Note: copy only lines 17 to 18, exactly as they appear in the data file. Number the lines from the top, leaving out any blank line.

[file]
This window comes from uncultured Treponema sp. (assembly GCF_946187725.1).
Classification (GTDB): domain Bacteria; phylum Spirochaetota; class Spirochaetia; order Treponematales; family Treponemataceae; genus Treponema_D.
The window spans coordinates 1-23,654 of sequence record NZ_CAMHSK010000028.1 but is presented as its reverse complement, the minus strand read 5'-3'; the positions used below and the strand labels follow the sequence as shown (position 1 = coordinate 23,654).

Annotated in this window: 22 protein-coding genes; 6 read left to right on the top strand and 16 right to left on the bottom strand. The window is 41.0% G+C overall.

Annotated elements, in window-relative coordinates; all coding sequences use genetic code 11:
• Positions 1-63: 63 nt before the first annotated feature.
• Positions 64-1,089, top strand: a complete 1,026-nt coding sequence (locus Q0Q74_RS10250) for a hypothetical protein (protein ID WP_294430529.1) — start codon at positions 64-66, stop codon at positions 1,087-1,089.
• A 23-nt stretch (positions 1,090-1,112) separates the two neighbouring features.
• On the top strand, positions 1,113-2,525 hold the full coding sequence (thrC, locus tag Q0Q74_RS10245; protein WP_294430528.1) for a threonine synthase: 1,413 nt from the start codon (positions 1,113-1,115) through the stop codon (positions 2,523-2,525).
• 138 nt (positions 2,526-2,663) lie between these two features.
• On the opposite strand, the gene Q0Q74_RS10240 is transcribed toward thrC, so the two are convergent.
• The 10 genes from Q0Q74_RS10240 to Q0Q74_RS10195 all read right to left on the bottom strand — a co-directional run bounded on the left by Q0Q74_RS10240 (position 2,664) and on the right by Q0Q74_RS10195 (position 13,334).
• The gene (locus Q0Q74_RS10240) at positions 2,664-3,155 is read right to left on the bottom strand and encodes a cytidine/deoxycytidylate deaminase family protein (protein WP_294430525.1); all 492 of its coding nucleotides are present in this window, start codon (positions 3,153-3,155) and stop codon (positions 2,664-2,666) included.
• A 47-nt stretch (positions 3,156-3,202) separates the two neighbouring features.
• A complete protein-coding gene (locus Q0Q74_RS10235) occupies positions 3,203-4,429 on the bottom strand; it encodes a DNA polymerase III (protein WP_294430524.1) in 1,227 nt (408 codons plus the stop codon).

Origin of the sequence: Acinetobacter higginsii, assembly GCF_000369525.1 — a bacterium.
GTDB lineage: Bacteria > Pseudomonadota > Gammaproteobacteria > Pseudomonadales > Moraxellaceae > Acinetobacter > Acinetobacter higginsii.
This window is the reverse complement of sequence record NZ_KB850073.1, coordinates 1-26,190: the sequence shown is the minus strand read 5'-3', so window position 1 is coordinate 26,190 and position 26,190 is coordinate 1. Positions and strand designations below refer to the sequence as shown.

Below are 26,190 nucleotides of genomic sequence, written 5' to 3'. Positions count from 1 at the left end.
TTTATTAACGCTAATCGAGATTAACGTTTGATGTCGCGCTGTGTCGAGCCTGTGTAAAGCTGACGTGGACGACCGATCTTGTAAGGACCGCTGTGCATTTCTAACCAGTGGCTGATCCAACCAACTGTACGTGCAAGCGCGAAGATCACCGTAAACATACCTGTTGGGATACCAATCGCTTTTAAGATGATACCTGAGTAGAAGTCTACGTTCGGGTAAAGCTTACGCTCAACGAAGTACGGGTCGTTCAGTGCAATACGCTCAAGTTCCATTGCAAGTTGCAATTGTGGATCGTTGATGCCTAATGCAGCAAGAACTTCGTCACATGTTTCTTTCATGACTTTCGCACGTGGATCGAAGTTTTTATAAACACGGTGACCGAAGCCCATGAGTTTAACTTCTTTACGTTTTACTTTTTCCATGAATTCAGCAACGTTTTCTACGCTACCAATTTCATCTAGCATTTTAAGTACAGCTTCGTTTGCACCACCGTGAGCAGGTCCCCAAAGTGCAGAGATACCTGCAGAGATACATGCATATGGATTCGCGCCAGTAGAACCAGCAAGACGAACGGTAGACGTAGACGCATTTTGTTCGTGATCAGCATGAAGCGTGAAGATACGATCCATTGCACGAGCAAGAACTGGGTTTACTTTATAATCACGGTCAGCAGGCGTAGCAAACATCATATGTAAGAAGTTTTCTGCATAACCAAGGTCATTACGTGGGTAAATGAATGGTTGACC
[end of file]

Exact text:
GTDB lineage: Bacteria > Pseudomonadota > Gammaproteobacteria > Pseudomonadales > Moraxellaceae > Acinetobacter > Acinetobacter higginsii.
This window is the reverse complement of sequence record NZ_KB850073.1, coordinates 1-26,190: the sequence shown is the minus strand read 5'-3', so window position 1 is coordinate 26,190 and position 26,190 is coordinate 1. Positions and strand designations below refer to the sequence as shown.